When abroad, do you ever buy souvenirs for your friends and family members back home? I sure do! My loved ones have enjoyed the Swiss chocolate, the Icelandic wool products and the Panamanian coffee, among other things, I’ve brought from my travels. This post is about how one of those presents backfired at the most inopportune time.

While backpacking through Southeast Asia in 2014—2015, I purchased a 750 ml bottle of SangSom, Thai rum distilled from sugarcane. I had no intention of drinking it on the trip, so I carried it in my backpack country to country for a few weeks. I had no problems arriving in Malaysia with it and certainly didn’t expect any other issues afterward. Then I arrived in Singapore.

My travel companion and I crossed the Malaysian border into Singapore by overnight train from Kuala Lumpur. It cost only $10 for an eight-hour ride, perfect for budget travelers. The train made two stops at the end of its journey: one on the Malaysian side, where immigration issued exit stamps, and one after crossing the bridge into Singapore. Once at the entry point, the crowd ran off the train in the most frantic fashion, leaving my friend and me at the end of the immigration line. Had I known how long the process would take, I would have run, too.

A relevant detail, funny and gross at the same time, is that I had an upset stomach from the abundance of delicious street food Kuala Lumpur had to offer, so I was not feeling my best, to put it lightly. It was a miracle I did not have to go to the bathroom on the train, but by the time we got off, I could not wait to find one. It was hot and humid, and I was clenching my butt cheeks together so hard you’d think I were getting paid for it!

After the most agonizing hour of my life, I finally got my entry stamp and headed for the X-ray machine in another room, hoping to find a bathroom shortly after. However, to my surprise, an officer pulled my backpack out from the scanner and instructed me to open it. When I did, he grabbed the sealed bottle of rum and told me I couldn’t have it with me. A female officer took my passport and the bottle and took me to an office where I was told to fill out some paperwork. At that point, exhausted and sweating, I begged her to show me the nearest restroom. Not only did the woman show it to me, she went in it WITH me for whatever reason, still unknown to me! Pretty sure she did not enjoy that part of her job, given what happened next.


A few moments later, feeling somewhat better, I learned that my friend also had been stopped by immigration for the same reason, a bottle of alcohol in his luggage. The officers kept telling us both we had to pay an import tax but wouldn’t provide any more details, told us to wait in the hallway and then disappeared with our passports. Five minutes went by…10…15… Eventually, my friend and I were taken into another office (quite the run-around) where we finally got some answers.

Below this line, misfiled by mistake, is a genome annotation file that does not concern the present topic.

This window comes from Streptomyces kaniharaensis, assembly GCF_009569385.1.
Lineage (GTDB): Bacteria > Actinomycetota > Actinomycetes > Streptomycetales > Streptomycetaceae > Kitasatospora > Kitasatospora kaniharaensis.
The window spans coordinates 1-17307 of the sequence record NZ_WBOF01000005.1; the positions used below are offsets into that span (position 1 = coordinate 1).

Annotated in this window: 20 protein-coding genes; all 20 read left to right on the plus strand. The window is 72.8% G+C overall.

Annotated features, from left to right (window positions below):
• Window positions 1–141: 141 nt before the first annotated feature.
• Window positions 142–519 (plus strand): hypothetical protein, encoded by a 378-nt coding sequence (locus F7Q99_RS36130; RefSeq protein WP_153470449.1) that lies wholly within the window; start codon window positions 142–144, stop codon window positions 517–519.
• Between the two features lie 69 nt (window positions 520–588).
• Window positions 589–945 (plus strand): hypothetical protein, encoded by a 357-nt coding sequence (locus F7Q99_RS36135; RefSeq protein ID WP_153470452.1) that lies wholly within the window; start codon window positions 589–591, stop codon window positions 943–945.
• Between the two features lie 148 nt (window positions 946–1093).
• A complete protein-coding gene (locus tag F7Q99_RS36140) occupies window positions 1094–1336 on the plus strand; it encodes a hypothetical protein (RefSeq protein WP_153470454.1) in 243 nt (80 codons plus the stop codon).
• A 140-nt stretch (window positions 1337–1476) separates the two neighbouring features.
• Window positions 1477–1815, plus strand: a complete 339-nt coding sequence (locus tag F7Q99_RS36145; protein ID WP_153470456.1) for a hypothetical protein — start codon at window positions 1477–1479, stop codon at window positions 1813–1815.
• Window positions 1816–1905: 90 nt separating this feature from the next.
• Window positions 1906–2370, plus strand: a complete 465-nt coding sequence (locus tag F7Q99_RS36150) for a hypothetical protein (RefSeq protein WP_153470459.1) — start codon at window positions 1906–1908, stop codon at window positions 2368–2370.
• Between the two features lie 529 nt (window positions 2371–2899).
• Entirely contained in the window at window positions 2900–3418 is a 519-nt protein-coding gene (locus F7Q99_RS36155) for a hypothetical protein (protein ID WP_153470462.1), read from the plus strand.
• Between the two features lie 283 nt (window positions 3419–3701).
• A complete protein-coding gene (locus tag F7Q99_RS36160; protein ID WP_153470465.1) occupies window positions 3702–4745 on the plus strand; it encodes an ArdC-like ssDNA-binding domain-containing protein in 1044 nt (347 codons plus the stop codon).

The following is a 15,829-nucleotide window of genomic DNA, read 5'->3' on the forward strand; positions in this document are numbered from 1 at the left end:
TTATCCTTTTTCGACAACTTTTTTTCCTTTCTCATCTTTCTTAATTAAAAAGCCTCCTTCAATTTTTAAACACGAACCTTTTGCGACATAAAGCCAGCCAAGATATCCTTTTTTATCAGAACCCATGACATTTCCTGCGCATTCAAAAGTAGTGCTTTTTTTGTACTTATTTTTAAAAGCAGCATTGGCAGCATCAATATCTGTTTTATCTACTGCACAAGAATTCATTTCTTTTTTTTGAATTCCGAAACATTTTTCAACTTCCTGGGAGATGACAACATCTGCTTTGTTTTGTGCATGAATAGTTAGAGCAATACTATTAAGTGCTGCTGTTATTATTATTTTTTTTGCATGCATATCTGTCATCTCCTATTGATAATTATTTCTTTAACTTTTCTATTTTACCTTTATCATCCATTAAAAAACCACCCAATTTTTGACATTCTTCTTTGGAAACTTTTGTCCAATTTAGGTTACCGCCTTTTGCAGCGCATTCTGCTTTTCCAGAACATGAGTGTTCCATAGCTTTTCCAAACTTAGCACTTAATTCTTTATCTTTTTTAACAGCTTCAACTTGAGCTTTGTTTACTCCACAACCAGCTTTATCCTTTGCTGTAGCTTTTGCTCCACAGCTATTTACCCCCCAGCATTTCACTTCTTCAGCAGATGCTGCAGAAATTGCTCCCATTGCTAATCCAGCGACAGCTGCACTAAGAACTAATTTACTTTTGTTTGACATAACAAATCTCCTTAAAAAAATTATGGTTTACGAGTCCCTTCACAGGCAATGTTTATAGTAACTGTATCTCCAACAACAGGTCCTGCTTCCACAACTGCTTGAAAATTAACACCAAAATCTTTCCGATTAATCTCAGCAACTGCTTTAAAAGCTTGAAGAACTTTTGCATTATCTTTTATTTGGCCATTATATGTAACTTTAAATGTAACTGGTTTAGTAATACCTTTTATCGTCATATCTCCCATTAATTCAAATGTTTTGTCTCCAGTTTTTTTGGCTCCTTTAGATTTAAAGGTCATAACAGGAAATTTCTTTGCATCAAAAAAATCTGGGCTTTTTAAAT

Although alcohol isn’t illegal in Singapore, it costs significantly more than in other countries. For example, a bottle of Johnnie Walker Red Label Whisky costs less than $19 in the United States on average and costs $41.33 in Singapore, according to GlobalAlcoholPrices.com. Same applies to beer. A six-pack of Heineken is about $7 in the States and sells for about $15.5 in Singapore. Not cheap.

It is also more expensive than in Malaysia, where we came from, and the government regulates illegal import of alcohol and imposes a Goods and Services Tax on such products. The higher-up officer explained alcohol is not duty free when brought into the country specifically from Malaysia and specifically by land, no matter where said alcohol was purchased. For example, had we flown into Singapore from Thailand, there wouldn’t have been a problem. The law is designed to prevent locals from going to Malaysia to buy alcohol and bringing it back to Singapore. Considering alcohol is quite expensive in Malaysia as well, I don’t understand who could possibly think this type of “business” is lucrative, but that’s just my personal observation.


The officer said we would have to pay tax under other circumstances (without specifying how much, but I suspect way more than the cost of the rum itself), but because we had American passports and because it was a huge misunderstanding, he would let us go without paying the duty or filling out any further paperwork. After all that! Even though all ended well for us in that situation, I do not recommend taking alcohol or tobacco into Singapore by land, and familiarizing myself with the regulations in advance would have saved me a lot of time and discomfort. My friend and I also could have faced some serious fines.

For those curious about the rum, the bottle safely made it back with me to the Philippines and then to the United States where it was later responsibly consumed by my friends.

Have you had any issues when crossing borders? Has your passport ever been taken away from you by immigration officers? Share your experience in the comments.